Does God change his mind?

The thought of the week:

Change.
Some people resist it. Others try to bring it about.

We generally think that being consistent and unchanged is a good thing, don’t we? Maybe even a sign of character.

But who among us has not ever changed his/her mind, especially in the face of receiving new information or in response to a changing situation? Perhaps someone intercedes to bring a different perspective. To remain unchanged in such times would be a sign of . . . . what?

The first lesson tells us that God was angry with the people after the Golden Calf incident. God was ready to destroy something, but Moses served as the defense attorney for the people. The text declares that ‘God changed his mind’.

Hmmm. Is that comforting or challenging? Encouraging or disturbing?

What do you think?

Does this effect the way you think about change in the world? In your life? In your faith?

My first response is that “being consistent and unchanged is a good thing” “maybe even a sign of character” makes me shudder and think of George W. Bush.

Then I recall beginning of the Tao Te Ching (in Stephen Mitchell’s translation):

The Tao that can be told is not the eternal Tao.
The name that can be named is not the eternal name.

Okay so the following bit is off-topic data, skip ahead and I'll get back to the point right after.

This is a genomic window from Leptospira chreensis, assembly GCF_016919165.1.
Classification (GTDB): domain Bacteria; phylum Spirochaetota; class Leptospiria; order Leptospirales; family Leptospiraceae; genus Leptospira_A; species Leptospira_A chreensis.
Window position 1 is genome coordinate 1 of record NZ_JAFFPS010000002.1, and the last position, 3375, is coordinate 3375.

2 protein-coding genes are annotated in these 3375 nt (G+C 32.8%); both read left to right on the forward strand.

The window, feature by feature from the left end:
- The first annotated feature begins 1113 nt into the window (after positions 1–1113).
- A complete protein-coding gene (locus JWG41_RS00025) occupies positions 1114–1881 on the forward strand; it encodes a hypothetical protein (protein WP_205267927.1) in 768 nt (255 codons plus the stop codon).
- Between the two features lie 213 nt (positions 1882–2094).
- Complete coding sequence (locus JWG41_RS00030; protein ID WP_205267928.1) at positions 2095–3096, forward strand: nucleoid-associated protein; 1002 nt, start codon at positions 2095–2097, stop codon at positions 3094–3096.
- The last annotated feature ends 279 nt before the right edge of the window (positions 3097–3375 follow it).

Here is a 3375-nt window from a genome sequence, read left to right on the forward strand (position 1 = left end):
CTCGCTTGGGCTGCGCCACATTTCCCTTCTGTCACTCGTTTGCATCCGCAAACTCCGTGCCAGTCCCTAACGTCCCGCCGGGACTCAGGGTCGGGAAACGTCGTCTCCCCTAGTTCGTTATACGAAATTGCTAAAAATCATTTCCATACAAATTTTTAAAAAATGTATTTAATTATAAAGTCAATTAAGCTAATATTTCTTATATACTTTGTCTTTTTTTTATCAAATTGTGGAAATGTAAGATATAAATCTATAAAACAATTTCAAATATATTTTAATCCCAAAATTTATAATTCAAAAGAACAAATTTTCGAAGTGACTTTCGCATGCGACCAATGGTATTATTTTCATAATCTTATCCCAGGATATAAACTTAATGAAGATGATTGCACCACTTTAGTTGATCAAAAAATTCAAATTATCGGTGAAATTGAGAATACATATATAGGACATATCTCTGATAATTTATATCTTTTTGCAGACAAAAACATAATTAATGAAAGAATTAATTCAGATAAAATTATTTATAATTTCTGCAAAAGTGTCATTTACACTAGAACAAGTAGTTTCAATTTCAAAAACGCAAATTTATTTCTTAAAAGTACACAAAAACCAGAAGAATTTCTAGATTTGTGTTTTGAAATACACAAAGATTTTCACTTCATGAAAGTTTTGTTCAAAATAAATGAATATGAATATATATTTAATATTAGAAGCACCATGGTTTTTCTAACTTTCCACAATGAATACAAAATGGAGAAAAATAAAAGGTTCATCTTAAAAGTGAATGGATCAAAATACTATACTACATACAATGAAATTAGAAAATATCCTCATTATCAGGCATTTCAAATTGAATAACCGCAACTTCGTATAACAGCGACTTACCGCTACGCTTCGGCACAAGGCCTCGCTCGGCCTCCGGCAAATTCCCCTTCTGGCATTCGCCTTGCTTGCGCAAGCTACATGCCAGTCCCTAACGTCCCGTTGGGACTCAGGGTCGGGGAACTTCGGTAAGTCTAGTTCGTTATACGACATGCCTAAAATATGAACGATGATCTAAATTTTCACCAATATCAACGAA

The unnamable is the eternally real.
Naming is the origin of all particular things.

So yes, in the beginning was the Word, the Word was with God, and the Word was God. But our naming of God is not God. The name “God” itself names the unnamable in an abstract, placeholder way. God is not named “Bob” or “James”. “He” or “she” is not “a” god, with a gray beard, hopes and dreams. Our name for God – as well as our theology, rituals, and texts – is to aid our comprehension of something that, at its essence, cannot be understood, only felt and experienced.

Our understanding of God has evolved over time, always as a reflection of our ideal selves. Is that a problem? Was Jesus’ own revelation complete, or was it expanded by his Crucifixion and Resurrection? Was it a problem when Paul took his theology of the cross to the Gentiles? Or later when Luther brought a new variation of it back to Christianity? Or when Bonhoeffer tried to make it meaningful yet authentic in modern times?

I think our understanding of God is always evolving, as possibly is God’s relationship to us. We still need the tradition, the continuity, and the community of the church to keep us from flying off the deep end. For if our understanding of God is an expression of our ideal self, it can easily degenerate into self-worship.

September 9, 2013 in Life
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